Chapter 17 Career Mgmt teacher resources

Chapter 17 Career Mgmt teacher resources - 17 CAREER...

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17 CAREER MANAGEMENT CHAPTER SCAN This chapter emphasizes the increasing responsibility that employees are taking for their own career management. It describes the four stages of career advancement and the typical characteristics for each stage. In addition, it provides an overview of Holland's six types of personalities and occupational choice, and describes the role of psychological contracts and mentors on career development, career paths, and career anchors. LEARNING OBJECTIVES After reading this chapter, you should be able to do the following: 1. Define career and career management. 2. Explain occupational and organizational choice decisions. 3. Describe the four stages of the career model. 4. Explain the psychological contract. 5. Describe how mentors help organizational newcomers. 6. Describe ways to manage conflicts between work and home. 7. Explain how career anchors help form a career identity. 83
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Chapter 17: Career Management KEY TERMS Chapter 17 introduces the following key terms: career career management realistic job preview (RJP) establishment advancement maintenance withdrawal psychological contract career path career ladder mentor dual-career partnership flexible work schedule eldercare career plateau bridge employment career anchors THE CHAPTER SUMMARIZED I. THINKING AHEAD: Brinker’s Mentoring Philosophy Attracts the Brightest and Best Talent II. CAREERS AS JOINT RESPONSIBILITIES A career is the pattern of work-related experiences that span the course of a person’s life. Career management is a lifelong process of learning about self, jobs, and organizations; setting personal career goals; developing strategies for achieving the goals, and revising the goals based on work and life experiences. With the onset of widespread reductions in force, employers are beginning to invest in programs that enable employees to be more self-sufficient. The responsibility for managing careers is shifting away from the organization and toward the individual. III. THE NEW CAREER As the environment demands leaner organizations, shifts occur in the design of careers. Employees can no longer depend on the promise of lifetime employment in one organization, and they must continually develop their job skills to meet the changing needs of organizations. A. Becoming Your Own Career Coach 84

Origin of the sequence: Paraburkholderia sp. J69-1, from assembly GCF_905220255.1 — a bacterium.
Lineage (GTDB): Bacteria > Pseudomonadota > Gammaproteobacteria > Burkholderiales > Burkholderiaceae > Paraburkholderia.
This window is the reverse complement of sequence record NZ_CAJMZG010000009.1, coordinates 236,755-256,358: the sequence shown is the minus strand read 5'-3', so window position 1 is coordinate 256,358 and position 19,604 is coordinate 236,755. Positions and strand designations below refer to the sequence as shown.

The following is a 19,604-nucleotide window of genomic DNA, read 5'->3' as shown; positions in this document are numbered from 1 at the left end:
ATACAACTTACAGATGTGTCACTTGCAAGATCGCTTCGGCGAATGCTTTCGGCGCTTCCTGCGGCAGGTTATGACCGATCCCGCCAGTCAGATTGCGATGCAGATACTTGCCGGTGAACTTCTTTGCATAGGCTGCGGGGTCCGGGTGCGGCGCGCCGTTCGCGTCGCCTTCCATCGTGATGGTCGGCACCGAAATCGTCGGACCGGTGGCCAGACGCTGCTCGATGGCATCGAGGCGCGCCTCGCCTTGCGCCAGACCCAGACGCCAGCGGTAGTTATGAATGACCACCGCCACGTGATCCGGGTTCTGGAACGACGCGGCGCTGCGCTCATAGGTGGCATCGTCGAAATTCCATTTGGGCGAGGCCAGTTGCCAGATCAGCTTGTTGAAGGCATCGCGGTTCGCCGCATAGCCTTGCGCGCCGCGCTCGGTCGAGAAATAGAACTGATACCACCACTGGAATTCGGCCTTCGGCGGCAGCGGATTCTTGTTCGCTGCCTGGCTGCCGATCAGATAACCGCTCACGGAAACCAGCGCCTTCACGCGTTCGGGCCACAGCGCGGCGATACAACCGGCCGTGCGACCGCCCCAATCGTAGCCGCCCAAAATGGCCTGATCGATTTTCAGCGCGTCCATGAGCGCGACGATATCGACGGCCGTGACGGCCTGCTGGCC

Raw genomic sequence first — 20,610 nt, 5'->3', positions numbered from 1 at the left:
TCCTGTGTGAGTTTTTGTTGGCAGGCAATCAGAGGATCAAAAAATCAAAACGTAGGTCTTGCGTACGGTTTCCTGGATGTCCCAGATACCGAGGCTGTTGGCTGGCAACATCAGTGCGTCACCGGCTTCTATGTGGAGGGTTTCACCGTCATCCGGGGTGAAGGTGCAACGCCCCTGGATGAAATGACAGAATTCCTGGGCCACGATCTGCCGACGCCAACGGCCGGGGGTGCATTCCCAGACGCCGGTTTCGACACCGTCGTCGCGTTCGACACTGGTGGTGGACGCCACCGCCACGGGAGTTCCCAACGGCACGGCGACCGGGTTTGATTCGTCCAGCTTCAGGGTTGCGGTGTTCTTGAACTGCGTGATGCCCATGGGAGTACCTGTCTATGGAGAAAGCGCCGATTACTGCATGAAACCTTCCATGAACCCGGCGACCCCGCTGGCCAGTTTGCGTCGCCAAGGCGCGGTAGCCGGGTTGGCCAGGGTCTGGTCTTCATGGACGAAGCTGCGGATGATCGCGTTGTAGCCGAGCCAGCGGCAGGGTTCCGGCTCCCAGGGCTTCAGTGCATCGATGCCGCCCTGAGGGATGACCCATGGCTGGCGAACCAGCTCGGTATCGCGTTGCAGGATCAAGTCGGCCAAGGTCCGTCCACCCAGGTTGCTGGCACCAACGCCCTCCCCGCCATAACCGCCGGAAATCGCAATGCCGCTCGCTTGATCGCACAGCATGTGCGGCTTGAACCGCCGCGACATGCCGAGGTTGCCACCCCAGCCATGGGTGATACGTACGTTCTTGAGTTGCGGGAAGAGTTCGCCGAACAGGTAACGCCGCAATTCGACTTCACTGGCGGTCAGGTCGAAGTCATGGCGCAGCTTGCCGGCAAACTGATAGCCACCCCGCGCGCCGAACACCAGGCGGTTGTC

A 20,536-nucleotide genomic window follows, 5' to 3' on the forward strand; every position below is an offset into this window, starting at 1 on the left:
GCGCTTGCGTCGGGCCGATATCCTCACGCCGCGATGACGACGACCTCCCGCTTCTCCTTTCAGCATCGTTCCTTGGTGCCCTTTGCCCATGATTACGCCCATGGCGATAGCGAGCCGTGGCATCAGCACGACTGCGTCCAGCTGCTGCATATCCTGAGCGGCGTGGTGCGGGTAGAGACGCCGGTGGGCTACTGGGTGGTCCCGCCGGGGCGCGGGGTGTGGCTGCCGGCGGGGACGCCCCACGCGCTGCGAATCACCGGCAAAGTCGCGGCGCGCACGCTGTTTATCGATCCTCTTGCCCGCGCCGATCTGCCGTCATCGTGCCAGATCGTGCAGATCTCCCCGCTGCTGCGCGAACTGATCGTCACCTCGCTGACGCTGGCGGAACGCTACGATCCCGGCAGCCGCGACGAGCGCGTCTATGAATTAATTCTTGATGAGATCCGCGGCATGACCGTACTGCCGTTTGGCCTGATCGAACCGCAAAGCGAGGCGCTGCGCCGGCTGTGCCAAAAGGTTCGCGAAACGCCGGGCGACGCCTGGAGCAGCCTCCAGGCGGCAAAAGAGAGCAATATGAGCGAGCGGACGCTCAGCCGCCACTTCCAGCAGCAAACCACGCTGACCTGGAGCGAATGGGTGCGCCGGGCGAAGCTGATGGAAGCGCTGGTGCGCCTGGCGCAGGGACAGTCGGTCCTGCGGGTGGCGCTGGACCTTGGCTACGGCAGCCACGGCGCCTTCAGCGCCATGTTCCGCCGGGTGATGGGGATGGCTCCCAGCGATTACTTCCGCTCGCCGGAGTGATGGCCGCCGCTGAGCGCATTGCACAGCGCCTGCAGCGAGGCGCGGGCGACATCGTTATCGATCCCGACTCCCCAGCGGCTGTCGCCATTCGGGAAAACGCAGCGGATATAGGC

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Chapter 17: Career Management To stay employable in this new career environment, it helps to view yourself as being in business for yourself. Keeping skills current and packaging them properly will increase your value to other employers. Success will depend on the ability to be flexible, team oriented, comfortable with change, and tolerant of ambiguity. It is important to be committed to lifelong learning in order to survive this paradigm shift. B. Emotional Intelligence and Career Success
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This note was uploaded on 01/06/2012 for the course BME 214614 taught by Professor Staff during the Fall '10 term at SUNY Empire State.

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Chapter 17 Career Mgmt teacher resources - 17 CAREER...

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